Wednesday, January 31, 2007

Rocky film site

Here is the link to the official Rocky Balboa site. Bookmark it and if you are ever in need of a 'pick-me-up' just go to the 'Rocky Radio' in the bottom left of the screen, and you can listen to full versions of:
  • Eye of the Tiger
  • Going the Distance
  • Gonna Fly Now
  • Living in America
  • Take You Back
It's a beautiful thing.

My favourite section of the site is the 'Favourites' link, where you can see a montage of Rocky's training and fight scenes.

Click here for the link to the soundtrack. It's £8.99 on Amazon. If you are happy with the MP3 download, HMV are offering the album for £7.99, and this version is extended with soundbites from Stallone. It's the perfect sound track for the gym. It will be mine!

Rocky Balboa

The 'hard-core' of the RMF watched Rocky Balboa over the weekend. Personally, I feel like I don't need to go to the cinema ever again. I am forever contented. The film left a strong emotional aftertaste that continues to linger.

For fans, watching the final instalment of the Rocky series is like experiencing history in the making. Men of my age grew up with Rocky, experiencing the highs and lows of the character through the years. Okay, so Rocky V may have been quite forgettable (although watching it again recently, I am impressed by how enjoyable it is), but even the most successful of franchises - including the Godfather masterpieces - tend to fizzle out and end on a low note, leaving the audience disappointed and wanting more. It's a trapping of success, and it's a trap the Rocky series fell into head first. Stallone could have just let it be, but he came back to finish the series properly, realising his debt to the character and repaying it with 'Rocky Balboa', the final instalment. For me, the Rocky story is like a modern day Greek myth; it's power lies in it's simplicity and honesty, and in the unmatchable sense of empowerment and self-belief it generates.

Non-fans will likely be bewildered by the flash backs, and by the references to earlier films in the series. Also, the lower budget is evident, giving the film a slight 'made-for-tv' feel - in my opinion this only adds to quality of the film, because it means the production can't lean on special effects etc. These factors help explain the diverse reviews in the general media. By the way my rating, is 9.5 out of 10. And my advice to all fans is to go watch it right away. To get the most out of it though, watch the first Rocky again, and maybe the second, to refresh your memory.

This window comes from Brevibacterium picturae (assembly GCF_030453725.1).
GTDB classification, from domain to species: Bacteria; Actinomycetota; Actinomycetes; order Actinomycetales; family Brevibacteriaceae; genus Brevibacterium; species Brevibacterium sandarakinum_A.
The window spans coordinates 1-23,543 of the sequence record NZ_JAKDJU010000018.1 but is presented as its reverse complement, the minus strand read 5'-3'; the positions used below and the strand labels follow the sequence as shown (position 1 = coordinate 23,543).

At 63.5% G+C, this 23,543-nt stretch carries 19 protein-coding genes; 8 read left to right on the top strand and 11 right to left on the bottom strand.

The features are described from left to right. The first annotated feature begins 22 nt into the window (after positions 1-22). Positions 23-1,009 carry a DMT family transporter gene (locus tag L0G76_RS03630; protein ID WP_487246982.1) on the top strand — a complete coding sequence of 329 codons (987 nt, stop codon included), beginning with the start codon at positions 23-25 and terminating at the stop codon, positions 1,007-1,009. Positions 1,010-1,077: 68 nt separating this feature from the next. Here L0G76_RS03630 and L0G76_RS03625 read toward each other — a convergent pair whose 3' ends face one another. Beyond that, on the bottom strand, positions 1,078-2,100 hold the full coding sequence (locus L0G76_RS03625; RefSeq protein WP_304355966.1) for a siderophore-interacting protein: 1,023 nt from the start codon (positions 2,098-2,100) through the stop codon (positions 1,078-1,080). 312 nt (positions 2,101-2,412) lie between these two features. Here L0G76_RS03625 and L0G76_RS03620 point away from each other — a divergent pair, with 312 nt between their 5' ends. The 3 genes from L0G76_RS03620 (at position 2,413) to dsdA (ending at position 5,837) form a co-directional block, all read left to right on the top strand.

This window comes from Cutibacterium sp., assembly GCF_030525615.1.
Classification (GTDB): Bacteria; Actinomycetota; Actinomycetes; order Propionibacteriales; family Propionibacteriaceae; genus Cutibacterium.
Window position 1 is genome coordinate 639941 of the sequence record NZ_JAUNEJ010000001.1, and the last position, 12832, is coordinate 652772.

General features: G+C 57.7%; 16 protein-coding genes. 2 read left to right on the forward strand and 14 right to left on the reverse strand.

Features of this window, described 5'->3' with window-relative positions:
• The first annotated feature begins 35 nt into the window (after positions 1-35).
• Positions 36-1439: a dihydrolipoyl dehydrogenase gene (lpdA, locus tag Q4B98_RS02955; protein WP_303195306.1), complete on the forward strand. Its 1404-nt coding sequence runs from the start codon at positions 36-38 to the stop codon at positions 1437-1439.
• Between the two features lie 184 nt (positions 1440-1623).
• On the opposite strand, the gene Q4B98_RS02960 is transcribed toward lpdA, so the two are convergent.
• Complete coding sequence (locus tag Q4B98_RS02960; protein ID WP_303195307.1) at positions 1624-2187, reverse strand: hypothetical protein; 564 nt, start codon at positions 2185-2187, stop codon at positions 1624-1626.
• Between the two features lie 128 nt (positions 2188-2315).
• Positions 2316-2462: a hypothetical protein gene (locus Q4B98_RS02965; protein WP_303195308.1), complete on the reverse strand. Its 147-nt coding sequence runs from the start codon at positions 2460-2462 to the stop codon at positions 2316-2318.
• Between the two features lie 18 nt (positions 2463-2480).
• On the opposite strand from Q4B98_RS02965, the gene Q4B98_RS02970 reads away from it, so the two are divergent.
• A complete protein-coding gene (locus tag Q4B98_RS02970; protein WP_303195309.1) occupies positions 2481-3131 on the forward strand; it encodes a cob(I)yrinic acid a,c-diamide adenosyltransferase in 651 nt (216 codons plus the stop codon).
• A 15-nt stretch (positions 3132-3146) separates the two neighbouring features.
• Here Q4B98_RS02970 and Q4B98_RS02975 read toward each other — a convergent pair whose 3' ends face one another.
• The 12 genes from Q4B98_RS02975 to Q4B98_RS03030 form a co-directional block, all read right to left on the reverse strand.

The final film has the best fight scene of the lot, and is packed with heart without ego, just like the first, Oscar-winning Rocky that was made some 30 thirty years ago. Thank you Stallone, thank you very much.

Tuesday, January 30, 2007

Wisdom from Guy Browning

Just read this great insight on blogging, by comedy writer Guy Browning:

Traditionally, people kept diaries of their innermost thoughts, safe in the knowledge that no one would ever publish them. Nowadays, millions of people publish their innermost thoughts as internet blogs, safe in the knowledge that no one will ever read them.

Friday, January 26, 2007

Happy times - Aussie is Open for all

The men's final of the Aussie Open will be broadcast on the Beeb on Sunday morning. I am super happy because even though I wasn't looking forward to the prospect of watching it over the internet (you can hardly see the ball) I was willing to do it. The match up is between Federer the maestro versus 'on-fire' Gonzalez and it should be a corker. Good times.

Heat-Ray gun

It burns, it burns!

Sci-fi has turned in to reality with the unveiling of a new heat-ray gun from the US military. This bad boy can be fired at a crowd of people (or animals, I guess) over 500 metres away, and will produce an intense burning sensation over their bodies, heating the target's skin to around 50 degrees. I bet the guy who invented it burned ants with a magnifying glass when he was a kid. Click here for the BBC news story.